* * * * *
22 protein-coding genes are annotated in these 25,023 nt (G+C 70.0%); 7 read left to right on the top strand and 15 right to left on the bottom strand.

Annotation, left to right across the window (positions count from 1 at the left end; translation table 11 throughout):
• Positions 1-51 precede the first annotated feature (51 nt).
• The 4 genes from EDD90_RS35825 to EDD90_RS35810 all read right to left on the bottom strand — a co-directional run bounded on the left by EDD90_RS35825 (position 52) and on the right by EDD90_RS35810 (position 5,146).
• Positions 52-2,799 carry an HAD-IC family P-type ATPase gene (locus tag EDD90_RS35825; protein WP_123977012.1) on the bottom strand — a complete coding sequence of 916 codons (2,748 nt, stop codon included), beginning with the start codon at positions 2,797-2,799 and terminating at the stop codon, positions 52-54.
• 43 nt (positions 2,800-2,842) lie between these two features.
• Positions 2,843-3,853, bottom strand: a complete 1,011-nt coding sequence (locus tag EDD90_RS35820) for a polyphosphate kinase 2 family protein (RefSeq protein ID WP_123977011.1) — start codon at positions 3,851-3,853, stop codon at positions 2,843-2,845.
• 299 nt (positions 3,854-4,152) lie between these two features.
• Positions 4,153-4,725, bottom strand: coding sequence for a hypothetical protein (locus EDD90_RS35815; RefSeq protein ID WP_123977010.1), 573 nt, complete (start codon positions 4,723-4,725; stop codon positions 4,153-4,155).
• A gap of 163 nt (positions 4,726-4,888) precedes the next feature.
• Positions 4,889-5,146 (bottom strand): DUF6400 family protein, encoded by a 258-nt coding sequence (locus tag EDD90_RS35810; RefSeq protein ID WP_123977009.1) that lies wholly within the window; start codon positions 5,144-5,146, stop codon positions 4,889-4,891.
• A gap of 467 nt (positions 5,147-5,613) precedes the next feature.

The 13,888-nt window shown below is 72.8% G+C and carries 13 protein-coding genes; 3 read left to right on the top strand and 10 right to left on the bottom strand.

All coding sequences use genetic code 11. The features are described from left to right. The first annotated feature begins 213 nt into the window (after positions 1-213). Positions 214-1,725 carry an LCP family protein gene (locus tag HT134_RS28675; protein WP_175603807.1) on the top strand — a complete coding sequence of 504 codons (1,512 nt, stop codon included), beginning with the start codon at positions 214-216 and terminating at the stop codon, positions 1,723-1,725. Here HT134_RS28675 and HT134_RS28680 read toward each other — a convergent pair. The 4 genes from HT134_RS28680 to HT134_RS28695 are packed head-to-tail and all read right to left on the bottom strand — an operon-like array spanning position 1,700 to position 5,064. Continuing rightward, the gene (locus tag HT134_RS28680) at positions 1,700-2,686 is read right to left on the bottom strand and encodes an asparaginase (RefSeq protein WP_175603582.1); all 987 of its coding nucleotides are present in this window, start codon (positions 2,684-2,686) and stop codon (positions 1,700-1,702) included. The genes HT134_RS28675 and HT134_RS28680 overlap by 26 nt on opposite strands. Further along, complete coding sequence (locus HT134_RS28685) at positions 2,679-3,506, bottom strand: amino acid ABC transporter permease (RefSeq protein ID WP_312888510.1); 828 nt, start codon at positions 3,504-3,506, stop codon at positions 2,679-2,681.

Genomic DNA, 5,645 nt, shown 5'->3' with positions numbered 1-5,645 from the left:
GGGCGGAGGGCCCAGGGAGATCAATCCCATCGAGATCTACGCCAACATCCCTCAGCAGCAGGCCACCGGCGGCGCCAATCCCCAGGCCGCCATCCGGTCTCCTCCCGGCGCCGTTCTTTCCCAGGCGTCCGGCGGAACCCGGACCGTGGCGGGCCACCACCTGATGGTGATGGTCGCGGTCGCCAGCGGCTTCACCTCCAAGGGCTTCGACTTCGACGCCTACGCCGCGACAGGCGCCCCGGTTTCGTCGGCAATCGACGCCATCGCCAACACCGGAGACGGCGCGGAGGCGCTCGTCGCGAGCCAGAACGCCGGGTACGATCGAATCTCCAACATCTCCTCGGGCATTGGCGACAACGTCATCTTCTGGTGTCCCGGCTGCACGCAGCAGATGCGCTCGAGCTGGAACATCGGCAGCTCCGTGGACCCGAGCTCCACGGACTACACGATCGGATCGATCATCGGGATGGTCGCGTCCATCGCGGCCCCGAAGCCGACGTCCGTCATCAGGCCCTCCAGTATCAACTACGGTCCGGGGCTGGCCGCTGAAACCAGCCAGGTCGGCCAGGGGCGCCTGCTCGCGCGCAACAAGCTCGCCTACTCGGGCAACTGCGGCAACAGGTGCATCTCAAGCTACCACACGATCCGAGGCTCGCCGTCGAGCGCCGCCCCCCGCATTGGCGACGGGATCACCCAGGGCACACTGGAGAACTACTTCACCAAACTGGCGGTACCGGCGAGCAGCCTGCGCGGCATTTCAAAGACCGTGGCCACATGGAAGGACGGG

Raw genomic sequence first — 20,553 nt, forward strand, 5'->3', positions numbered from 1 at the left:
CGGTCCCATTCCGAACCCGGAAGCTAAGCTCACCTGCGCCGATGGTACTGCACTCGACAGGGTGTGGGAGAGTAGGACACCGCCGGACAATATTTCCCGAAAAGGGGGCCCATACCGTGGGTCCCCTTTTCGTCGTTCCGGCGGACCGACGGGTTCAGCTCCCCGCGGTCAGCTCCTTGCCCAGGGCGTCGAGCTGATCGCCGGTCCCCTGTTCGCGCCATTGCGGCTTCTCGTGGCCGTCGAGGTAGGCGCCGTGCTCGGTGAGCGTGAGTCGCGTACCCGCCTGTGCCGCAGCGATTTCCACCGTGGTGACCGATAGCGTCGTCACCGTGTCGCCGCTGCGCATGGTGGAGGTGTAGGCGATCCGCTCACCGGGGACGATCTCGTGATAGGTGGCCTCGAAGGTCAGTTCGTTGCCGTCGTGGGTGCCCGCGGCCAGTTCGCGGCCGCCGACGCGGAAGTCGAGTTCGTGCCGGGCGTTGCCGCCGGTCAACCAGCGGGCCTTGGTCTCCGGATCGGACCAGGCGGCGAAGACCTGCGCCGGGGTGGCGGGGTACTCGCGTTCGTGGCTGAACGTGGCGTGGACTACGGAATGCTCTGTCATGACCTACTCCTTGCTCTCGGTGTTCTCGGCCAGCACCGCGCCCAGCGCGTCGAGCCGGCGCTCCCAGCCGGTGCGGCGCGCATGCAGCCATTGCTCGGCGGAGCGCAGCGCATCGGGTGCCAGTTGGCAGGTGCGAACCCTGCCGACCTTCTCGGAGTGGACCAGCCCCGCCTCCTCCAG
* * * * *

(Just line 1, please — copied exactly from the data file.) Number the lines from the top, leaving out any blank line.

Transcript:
22 protein-coding genes are annotated in these 25,023 nt (G+C 70.0%); 7 read left to right on the top strand and 15 right to left on the bottom strand.